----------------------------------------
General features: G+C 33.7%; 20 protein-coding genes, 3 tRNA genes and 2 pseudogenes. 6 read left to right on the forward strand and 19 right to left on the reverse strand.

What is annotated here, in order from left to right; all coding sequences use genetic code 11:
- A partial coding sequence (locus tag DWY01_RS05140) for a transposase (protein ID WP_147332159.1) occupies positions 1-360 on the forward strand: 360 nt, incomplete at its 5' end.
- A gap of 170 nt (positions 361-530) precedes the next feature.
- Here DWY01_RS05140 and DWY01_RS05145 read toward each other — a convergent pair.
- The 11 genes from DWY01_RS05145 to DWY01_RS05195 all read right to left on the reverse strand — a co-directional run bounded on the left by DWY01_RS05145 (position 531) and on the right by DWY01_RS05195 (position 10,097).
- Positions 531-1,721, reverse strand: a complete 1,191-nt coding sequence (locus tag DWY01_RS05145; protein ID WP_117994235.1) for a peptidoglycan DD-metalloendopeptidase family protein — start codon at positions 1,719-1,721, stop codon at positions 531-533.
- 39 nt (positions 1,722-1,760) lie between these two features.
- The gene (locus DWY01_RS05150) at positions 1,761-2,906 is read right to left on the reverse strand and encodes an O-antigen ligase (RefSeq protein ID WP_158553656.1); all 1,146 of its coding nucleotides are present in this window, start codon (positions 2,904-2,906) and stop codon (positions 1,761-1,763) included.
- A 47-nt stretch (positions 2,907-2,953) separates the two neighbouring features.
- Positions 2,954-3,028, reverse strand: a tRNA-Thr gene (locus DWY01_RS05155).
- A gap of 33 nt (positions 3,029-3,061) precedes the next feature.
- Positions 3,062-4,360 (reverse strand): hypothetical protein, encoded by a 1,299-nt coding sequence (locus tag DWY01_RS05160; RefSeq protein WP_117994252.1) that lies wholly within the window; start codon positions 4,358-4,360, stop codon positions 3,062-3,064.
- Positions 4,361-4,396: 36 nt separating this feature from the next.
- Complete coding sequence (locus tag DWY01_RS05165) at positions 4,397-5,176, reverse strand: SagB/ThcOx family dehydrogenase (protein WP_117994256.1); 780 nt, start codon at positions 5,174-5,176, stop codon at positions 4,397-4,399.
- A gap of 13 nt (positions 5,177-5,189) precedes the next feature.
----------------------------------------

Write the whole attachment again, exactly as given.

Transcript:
General features: G+C 33.7%; 20 protein-coding genes, 3 tRNA genes and 2 pseudogenes. 6 read left to right on the forward strand and 19 right to left on the reverse strand.

What is annotated here, in order from left to right; all coding sequences use genetic code 11:
- A partial coding sequence (locus tag DWY01_RS05140) for a transposase (protein ID WP_147332159.1) occupies positions 1-360 on the forward strand: 360 nt, incomplete at its 5' end.
- A gap of 170 nt (positions 361-530) precedes the next feature.
- Here DWY01_RS05140 and DWY01_RS05145 read toward each other — a convergent pair.
- The 11 genes from DWY01_RS05145 to DWY01_RS05195 all read right to left on the reverse strand — a co-directional run bounded on the left by DWY01_RS05145 (position 531) and on the right by DWY01_RS05195 (position 10,097).
- Positions 531-1,721, reverse strand: a complete 1,191-nt coding sequence (locus tag DWY01_RS05145; protein ID WP_117994235.1) for a peptidoglycan DD-metalloendopeptidase family protein — start codon at positions 1,719-1,721, stop codon at positions 531-533.
- 39 nt (positions 1,722-1,760) lie between these two features.
- The gene (locus DWY01_RS05150) at positions 1,761-2,906 is read right to left on the reverse strand and encodes an O-antigen ligase (RefSeq protein ID WP_158553656.1); all 1,146 of its coding nucleotides are present in this window, start codon (positions 2,904-2,906) and stop codon (positions 1,761-1,763) included.
- A 47-nt stretch (positions 2,907-2,953) separates the two neighbouring features.
- Positions 2,954-3,028, reverse strand: a tRNA-Thr gene (locus DWY01_RS05155).
- A gap of 33 nt (positions 3,029-3,061) precedes the next feature.
- Positions 3,062-4,360 (reverse strand): hypothetical protein, encoded by a 1,299-nt coding sequence (locus tag DWY01_RS05160; RefSeq protein WP_117994252.1) that lies wholly within the window; start codon positions 4,358-4,360, stop codon positions 3,062-3,064.
- Positions 4,361-4,396: 36 nt separating this feature from the next.
- Complete coding sequence (locus tag DWY01_RS05165) at positions 4,397-5,176, reverse strand: SagB/ThcOx family dehydrogenase (protein WP_117994256.1); 780 nt, start codon at positions 5,174-5,176, stop codon at positions 4,397-4,399.
- A gap of 13 nt (positions 5,177-5,189) precedes the next feature.